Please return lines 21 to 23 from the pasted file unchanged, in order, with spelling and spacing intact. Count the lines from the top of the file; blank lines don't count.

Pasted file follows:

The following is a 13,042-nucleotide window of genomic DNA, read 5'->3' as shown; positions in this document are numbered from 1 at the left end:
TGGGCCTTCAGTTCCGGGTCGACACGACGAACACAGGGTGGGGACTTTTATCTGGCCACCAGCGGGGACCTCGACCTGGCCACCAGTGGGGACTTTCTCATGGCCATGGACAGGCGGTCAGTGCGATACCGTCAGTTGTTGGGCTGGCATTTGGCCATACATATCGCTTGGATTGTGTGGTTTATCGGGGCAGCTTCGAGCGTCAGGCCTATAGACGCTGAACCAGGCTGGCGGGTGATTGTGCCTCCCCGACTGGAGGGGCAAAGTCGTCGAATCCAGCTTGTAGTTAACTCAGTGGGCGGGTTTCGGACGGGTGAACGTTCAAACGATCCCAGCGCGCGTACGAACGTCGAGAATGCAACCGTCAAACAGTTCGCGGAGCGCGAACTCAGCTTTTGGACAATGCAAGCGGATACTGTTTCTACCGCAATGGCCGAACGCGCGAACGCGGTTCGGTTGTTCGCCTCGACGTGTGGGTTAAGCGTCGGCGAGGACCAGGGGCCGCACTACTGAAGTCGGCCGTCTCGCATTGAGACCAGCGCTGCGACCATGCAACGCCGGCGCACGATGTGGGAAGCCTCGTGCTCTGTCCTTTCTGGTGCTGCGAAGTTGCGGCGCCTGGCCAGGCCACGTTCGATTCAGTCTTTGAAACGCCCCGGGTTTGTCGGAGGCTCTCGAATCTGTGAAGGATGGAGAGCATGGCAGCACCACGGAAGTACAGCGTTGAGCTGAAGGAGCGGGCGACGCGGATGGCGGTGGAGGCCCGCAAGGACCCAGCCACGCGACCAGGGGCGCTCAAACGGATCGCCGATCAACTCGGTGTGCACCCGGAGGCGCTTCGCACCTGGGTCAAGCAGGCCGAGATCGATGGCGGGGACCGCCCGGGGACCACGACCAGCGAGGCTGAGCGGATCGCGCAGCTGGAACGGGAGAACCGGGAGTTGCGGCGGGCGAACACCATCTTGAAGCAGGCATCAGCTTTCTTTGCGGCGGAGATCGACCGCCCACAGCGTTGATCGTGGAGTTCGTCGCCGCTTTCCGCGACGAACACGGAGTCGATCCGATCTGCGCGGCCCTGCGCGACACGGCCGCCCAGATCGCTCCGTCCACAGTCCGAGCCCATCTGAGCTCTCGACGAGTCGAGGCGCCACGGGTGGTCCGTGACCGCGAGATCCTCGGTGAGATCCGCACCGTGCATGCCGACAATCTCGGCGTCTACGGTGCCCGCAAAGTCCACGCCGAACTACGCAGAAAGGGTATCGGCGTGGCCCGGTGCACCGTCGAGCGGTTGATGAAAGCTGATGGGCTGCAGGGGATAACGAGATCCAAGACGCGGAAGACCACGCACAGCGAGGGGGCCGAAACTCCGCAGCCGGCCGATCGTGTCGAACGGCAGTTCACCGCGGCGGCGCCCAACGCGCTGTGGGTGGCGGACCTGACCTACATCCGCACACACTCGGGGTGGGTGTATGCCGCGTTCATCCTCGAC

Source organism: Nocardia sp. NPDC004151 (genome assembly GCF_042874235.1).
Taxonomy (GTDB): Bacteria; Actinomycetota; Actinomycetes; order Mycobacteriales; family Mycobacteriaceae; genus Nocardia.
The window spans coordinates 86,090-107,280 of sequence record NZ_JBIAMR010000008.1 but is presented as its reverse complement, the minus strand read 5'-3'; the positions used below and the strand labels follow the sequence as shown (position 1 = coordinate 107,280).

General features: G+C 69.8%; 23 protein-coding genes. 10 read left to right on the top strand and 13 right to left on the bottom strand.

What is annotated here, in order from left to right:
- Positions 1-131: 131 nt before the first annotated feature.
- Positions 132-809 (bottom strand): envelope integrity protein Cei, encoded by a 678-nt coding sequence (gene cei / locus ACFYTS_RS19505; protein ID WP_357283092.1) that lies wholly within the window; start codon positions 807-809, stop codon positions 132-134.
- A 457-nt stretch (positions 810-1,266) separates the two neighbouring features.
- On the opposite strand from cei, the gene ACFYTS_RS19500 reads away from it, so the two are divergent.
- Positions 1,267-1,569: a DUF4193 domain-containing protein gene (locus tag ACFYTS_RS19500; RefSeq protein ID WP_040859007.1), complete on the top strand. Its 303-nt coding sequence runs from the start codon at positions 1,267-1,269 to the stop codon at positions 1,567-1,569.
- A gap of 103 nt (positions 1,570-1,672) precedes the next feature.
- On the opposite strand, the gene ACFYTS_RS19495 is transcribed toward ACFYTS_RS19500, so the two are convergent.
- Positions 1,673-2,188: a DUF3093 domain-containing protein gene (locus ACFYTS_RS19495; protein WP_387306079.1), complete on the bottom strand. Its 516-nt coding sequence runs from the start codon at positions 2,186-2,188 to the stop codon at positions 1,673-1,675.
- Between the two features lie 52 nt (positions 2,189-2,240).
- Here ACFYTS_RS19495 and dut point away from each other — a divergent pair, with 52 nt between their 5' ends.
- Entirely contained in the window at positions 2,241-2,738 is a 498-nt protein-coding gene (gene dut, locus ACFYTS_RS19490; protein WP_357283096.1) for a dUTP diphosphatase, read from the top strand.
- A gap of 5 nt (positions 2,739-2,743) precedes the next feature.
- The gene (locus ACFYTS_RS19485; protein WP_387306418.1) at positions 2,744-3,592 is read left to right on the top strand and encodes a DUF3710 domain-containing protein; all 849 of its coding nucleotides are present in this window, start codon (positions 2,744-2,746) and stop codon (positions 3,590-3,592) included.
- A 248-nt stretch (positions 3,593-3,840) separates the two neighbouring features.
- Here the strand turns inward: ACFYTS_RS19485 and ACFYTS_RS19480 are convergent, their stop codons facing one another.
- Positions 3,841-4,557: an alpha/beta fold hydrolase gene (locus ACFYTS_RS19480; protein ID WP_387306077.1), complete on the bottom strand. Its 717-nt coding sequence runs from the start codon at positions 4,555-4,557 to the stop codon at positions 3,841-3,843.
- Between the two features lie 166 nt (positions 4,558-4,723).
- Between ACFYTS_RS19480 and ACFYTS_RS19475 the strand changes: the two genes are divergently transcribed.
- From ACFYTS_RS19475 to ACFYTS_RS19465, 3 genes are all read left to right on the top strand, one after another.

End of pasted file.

- A 248-nt stretch (positions 3,593-3,840) separates the two neighbouring features.
- Here the strand turns inward: ACFYTS_RS19485 and ACFYTS_RS19480 are convergent, their stop codons facing one another.
- Positions 3,841-4,557: an alpha/beta fold hydrolase gene (locus ACFYTS_RS19480; protein ID WP_387306077.1), complete on the bottom strand. Its 717-nt coding sequence runs from the start codon at positions 4,555-4,557 to the stop codon at positions 3,841-3,843.